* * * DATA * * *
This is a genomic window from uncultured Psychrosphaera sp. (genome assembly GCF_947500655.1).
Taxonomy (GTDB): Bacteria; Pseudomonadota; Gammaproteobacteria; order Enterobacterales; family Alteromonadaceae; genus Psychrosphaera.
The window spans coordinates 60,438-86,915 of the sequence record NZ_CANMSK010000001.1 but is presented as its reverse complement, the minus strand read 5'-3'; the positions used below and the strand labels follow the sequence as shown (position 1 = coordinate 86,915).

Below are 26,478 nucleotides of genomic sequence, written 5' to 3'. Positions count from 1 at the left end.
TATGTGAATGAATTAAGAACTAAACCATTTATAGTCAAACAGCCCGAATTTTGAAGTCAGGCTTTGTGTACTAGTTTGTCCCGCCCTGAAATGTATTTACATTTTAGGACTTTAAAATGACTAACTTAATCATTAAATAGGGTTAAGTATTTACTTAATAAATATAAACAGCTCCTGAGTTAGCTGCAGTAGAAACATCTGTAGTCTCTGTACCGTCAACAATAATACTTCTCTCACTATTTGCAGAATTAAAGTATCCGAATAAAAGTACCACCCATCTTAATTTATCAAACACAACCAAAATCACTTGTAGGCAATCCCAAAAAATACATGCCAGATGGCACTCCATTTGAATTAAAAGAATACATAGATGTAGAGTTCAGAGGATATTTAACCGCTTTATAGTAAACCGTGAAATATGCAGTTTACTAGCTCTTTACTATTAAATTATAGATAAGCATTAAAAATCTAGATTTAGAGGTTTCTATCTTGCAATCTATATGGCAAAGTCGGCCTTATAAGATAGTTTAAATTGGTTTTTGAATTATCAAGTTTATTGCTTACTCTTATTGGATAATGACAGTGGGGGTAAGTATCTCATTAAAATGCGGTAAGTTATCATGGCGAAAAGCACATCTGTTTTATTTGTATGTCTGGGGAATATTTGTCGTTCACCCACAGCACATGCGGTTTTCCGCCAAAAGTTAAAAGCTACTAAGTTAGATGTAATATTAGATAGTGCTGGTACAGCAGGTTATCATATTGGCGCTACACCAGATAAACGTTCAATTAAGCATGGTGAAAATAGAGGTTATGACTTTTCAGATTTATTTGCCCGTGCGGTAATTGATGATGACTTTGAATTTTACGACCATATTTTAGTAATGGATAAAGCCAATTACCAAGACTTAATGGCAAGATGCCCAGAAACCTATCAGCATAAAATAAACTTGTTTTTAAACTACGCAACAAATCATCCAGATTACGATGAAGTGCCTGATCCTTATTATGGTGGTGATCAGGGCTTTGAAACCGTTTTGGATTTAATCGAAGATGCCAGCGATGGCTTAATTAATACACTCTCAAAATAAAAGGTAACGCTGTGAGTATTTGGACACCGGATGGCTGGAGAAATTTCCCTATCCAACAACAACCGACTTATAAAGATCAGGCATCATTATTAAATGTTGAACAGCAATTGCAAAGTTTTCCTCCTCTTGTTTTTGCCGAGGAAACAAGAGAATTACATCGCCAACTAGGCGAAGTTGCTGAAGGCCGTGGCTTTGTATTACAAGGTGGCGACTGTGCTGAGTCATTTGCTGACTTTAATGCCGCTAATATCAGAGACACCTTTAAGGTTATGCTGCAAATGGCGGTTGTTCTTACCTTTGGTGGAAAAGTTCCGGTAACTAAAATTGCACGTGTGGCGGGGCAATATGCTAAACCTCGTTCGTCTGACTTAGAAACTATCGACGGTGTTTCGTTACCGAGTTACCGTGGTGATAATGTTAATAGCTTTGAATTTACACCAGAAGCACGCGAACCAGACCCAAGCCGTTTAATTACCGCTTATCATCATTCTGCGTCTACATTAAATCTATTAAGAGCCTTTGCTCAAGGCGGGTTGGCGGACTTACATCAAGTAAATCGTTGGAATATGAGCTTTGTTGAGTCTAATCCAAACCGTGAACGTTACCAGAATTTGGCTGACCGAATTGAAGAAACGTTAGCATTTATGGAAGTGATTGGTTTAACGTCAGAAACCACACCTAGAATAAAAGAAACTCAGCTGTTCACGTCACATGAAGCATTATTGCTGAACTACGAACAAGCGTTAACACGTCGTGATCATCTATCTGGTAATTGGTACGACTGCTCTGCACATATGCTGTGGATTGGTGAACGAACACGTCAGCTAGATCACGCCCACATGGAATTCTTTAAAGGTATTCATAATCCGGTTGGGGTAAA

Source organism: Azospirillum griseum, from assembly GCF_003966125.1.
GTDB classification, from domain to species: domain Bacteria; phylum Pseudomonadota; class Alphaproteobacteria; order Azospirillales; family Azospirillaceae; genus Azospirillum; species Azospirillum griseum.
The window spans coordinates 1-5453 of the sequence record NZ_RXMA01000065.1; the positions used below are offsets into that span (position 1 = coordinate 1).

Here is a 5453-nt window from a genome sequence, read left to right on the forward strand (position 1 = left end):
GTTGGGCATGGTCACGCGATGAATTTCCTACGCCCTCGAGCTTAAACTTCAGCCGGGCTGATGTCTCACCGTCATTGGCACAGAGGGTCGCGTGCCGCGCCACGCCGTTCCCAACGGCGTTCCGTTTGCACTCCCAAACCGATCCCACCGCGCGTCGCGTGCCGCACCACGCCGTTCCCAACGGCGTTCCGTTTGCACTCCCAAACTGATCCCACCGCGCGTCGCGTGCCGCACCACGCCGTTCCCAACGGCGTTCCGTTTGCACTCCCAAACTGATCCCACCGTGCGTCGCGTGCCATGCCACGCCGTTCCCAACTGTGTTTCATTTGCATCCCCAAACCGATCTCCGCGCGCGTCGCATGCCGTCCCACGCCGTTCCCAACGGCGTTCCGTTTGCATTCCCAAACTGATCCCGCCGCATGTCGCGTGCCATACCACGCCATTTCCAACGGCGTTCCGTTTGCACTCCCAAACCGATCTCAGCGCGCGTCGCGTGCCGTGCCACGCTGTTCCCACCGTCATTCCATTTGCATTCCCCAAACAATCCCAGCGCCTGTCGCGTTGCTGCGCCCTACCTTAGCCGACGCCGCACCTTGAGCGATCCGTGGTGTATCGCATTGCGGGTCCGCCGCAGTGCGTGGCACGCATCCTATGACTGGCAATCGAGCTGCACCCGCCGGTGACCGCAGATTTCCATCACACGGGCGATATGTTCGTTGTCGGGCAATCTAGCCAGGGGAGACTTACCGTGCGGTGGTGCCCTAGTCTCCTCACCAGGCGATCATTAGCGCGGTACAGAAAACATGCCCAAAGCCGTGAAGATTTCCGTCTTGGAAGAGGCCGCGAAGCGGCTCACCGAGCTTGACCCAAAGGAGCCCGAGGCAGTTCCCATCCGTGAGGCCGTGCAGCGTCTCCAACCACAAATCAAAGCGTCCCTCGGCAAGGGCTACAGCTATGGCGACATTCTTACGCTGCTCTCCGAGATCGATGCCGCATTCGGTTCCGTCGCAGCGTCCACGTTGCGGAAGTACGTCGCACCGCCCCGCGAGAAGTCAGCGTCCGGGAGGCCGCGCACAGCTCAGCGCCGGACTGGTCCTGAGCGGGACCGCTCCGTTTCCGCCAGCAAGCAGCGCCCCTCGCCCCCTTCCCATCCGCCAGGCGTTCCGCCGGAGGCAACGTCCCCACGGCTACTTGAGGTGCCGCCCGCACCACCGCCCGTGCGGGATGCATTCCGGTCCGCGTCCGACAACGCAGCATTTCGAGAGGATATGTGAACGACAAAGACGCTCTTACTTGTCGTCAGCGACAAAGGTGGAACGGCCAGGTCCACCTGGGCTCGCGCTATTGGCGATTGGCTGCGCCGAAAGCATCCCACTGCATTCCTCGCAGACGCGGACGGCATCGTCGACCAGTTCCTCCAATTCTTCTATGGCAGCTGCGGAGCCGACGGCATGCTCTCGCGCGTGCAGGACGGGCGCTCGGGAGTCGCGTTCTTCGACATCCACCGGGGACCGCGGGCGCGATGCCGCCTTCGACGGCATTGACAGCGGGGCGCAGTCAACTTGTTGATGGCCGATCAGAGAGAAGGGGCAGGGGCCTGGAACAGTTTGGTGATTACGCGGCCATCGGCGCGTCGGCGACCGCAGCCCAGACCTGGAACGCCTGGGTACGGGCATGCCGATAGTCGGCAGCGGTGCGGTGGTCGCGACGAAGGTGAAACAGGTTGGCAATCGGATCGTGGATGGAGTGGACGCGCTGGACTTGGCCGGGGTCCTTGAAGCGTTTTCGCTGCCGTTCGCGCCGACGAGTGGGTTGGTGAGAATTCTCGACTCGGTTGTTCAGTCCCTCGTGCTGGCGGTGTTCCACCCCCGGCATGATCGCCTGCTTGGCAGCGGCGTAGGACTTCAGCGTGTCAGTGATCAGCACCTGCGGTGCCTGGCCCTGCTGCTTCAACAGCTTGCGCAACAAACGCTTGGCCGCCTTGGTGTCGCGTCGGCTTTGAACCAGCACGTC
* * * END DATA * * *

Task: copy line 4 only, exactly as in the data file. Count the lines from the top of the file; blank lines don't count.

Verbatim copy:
Below are 26,478 nucleotides of genomic sequence, written 5' to 3'. Positions count from 1 at the left end.